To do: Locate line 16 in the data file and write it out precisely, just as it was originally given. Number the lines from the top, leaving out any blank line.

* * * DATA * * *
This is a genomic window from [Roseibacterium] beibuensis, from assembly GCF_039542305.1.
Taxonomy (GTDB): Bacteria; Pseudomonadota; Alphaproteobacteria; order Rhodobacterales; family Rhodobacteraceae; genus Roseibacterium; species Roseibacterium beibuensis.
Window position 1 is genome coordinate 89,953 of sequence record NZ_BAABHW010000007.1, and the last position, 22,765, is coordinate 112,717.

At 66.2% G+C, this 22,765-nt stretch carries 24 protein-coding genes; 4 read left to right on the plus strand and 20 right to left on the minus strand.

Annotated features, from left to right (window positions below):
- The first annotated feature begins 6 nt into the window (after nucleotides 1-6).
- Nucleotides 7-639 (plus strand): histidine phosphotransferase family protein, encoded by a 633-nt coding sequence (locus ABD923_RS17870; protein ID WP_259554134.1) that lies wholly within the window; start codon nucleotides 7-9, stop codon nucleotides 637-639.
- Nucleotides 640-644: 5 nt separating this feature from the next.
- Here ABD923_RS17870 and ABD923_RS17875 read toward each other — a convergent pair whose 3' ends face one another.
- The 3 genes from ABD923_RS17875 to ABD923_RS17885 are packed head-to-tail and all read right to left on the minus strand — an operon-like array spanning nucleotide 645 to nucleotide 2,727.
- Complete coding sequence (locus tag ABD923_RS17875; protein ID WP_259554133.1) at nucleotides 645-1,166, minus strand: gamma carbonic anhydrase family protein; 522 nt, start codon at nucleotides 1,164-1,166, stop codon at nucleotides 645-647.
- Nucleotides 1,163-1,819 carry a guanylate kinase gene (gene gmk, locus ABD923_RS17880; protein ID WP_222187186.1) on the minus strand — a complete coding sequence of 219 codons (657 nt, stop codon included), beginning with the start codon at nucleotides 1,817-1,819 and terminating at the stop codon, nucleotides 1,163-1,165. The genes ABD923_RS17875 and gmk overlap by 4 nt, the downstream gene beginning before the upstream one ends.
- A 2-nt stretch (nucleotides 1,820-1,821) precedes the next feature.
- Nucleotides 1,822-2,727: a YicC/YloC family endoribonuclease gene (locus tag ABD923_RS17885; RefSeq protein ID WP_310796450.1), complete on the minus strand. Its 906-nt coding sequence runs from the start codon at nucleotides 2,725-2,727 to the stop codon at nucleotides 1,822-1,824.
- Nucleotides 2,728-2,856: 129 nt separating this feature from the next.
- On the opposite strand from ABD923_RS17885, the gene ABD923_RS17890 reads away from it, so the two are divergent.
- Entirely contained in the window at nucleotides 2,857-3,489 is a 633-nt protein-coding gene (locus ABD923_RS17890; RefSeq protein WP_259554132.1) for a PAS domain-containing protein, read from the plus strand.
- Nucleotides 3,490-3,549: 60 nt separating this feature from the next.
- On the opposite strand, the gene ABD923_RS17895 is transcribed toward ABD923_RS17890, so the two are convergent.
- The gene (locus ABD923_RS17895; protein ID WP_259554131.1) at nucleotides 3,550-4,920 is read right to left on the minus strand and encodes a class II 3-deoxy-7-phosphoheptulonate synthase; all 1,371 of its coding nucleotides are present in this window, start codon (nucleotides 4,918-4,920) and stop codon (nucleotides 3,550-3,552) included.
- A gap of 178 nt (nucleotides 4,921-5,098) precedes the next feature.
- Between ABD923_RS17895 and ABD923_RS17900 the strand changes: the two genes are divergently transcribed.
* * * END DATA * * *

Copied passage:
- On the opposite strand from ABD923_RS17885, the gene ABD923_RS17890 reads away from it, so the two are divergent.